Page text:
In Ms. Mason's case, she had already suffered years of abuse at the hands of Mr. Flett and inevitably had suffered through the battering cycle numerous times throughout the relationship. Ms. Mason testified that Mr. Flett had noticeable changes in physical characteristics right before incidents of abuse, such as the onset of "angry eyes" accompanied by a smirk and often verbal cues. It was these cues and changes in demeanour that Ms. Mason noticed right as the two were leaving the house on November 28, 2018. I think that it is a fair assumption that Ms. Mason would have an acute sense of these changes in her abuser's behaviour, and while it may not be a perfect indication of the abuse to follow, it would surely be a better indication than what a reasonable onlooker would predict seeing the same subtle cues.
Earlier in the day, on November 28, 2018, Mr. Flett had already physically and verbally abused Ms. Mason despite her pleas not to and in front of their children no less. Just prior to Mr Flett collapsing on the front lawn, he had confronted Ms Mason at the door to the residence to express his anger that she was attempting to leave the house without him, and it would appear that he seemingly invited himself to accompany her into town. It seems entirely reasonable that Ms. Mason might be fearful of being alone with her abuser, a situation that rarely occurred due to them residing in a shared household with Ms. Mason's parents, her siblings and their partners, her children, and her nieces and nephews. If Mr. Flett showed no hesitation in abusing Ms. Mason in front of her children and while other family members were home, what might he be willing to do to Ms. Mason when the two were alone? Again, because of Ms. Mason's missing time, we have no insight into her subjective state of mind at the time of the stabbing, but it seems entirely reasonable to me that anyone in her specific situation would be in a state of fear of further abuse.
Still, would that subjective state of fear be enough to justify Ms. Mason's actions under the self-defence provisions given the lack of threat or imminent force? The Court in Lavallee accepted that a woman suffering from Battered Woman Syndrome could justifiably act pre-emptively to abuse and still be covered by the self-defence provisions. As the Court notes, the law only requires that the accused's fears be reasonable but not necessarily correct in that belief. Given what we know about Ms. Mason's situation, I would again argue that the state of fear she found herself in was entirely reasonable. To force a woman to wait until abuse is in progress would be to force her to endure further abuse, and, given the generalization that women are typically no match for men in strength and size, it is unrealistic to expect her to fend off her abuser.
Even if the victim in Mason had attempted to defend herself with a weapon, that does not always make up for the differences in physical ability between her and the abuser. In Ms. Mason's case, she had previously attempted to defend herself with a knife but was overpowered by Mr. Flett, who took the knife away and continued the abuse. In Lavallee, the accused had previously attempted to fend off her abuser with a firearm, but even that was not enough to stop the abuse. From these two cases, we can see that it is not always an answer for a woman to defend herself from abuse, even with the assistance of a weapon, and this does not even take into consideration that the use of a weapon in defence might escalate the situation and cause the abuser to act more aggressively. In Lavallee, the Court agreed that to require a woman to wait until further abuse occurs before taking reasonable steps to defend herself does nothing but add to the risk that she suffer further harm or even be killed.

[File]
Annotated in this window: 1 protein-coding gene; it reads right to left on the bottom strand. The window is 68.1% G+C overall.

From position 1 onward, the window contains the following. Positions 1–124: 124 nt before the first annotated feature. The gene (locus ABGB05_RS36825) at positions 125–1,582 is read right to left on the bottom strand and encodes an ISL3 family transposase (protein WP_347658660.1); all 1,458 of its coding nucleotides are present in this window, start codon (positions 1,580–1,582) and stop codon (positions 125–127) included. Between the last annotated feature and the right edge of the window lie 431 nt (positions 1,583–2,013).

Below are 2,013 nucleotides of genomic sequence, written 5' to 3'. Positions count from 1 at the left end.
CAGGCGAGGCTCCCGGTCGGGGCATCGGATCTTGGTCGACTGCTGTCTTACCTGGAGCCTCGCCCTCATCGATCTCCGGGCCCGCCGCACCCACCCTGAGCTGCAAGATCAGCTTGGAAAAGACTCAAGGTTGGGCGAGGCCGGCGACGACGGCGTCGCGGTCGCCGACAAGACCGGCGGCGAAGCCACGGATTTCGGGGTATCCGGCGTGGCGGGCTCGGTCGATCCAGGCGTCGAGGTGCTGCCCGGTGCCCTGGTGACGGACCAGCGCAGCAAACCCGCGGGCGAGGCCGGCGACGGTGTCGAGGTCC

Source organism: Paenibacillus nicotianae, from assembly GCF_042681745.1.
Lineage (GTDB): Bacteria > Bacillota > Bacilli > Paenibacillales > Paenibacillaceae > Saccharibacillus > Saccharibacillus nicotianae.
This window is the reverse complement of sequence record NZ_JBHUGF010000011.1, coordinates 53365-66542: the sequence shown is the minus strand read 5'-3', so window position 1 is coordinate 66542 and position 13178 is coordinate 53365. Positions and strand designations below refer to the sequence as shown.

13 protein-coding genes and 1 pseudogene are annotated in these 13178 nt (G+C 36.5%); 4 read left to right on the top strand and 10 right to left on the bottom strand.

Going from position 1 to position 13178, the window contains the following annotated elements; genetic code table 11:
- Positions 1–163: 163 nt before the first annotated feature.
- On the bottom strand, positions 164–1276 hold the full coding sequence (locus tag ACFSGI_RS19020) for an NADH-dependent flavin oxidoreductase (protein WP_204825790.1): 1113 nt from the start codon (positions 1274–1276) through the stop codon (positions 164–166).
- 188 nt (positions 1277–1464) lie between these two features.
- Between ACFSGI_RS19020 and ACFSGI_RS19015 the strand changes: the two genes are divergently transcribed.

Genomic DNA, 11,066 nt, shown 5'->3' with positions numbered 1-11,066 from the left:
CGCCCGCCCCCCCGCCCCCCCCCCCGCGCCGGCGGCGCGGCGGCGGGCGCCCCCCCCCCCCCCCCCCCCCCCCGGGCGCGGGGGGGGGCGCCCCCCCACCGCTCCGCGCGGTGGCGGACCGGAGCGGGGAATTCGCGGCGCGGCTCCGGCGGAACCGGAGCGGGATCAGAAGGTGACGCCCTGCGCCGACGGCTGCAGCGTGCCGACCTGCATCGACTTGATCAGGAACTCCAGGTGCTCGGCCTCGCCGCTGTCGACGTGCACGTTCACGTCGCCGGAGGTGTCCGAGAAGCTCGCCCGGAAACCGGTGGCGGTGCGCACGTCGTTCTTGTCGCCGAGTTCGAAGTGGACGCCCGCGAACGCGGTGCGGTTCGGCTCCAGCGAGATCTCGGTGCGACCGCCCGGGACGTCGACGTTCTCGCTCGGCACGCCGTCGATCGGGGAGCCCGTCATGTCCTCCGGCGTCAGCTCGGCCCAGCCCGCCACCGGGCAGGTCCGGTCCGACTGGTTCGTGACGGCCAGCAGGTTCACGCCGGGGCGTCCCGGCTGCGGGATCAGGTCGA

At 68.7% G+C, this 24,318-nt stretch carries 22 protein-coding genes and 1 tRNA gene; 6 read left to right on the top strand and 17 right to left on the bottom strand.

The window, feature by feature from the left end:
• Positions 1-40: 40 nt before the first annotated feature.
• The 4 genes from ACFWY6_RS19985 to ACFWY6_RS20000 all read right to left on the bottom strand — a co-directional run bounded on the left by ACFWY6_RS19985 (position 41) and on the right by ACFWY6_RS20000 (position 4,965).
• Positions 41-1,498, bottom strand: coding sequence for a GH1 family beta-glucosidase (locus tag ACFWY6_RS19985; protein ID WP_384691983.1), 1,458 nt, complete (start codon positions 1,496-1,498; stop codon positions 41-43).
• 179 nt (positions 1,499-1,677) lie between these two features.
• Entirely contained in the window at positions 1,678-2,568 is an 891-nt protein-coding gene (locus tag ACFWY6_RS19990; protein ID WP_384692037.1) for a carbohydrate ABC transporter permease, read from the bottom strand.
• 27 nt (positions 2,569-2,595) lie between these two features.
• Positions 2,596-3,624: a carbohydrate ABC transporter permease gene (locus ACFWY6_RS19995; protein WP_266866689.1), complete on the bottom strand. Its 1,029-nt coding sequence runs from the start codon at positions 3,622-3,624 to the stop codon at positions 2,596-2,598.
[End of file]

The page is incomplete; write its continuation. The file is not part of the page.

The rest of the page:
A tragic case without culpability
Now that we have a clearer understanding of how Battered Woman Syndrome interacts with self-defence, we can better look at how Ms. Mason successfully raised the defence. In reliance on Lavallee, Ms. Mason was not required to show an objectively reasonable belief of imminent force or threat of force coming from Mr. Flett. Instead, based upon her history of abuse at the hands of Mr. Flett and the abuse she believed would follow, her subjective belief was enough to establish a state of fear that further abuse was imminent. Furthermore, we now know that an accused like Ms. Mason, who suffered from Battered Woman Syndrome, can pre-emptively act to defend themselves even before another episode of abuse occurs. Even with the missing time, it is entirely reasonable that Ms. Mason would have been in a state of fear of further abuse, and, given her history with Mr. Flett, she could judge his oncoming behaviour better than anyone else. It matters not whether any abuse was occurring at the time that Ms. Mason stabbed her abuser or whether she had an objectively reasonable apprehension of oncoming abuse; based on the situation as we know it, she was well within her rights to act in self-defence and protect herself from Mr. Flett.
Because of Ms. Mason's inability to recall the events surrounding the stabbing, the case rested largely on presumptions. However, given that the burden to disprove a claim of self-defence falls onto the Crown, the Crown was not able to rebut these presumptions and prove beyond a reasonable doubt that Ms. Mason acted outside the scope of self-defence in killing Mr. Flett. As Justice McKelvey put it, it was a tragic and unfortunate act that took the life of Mr. Flett.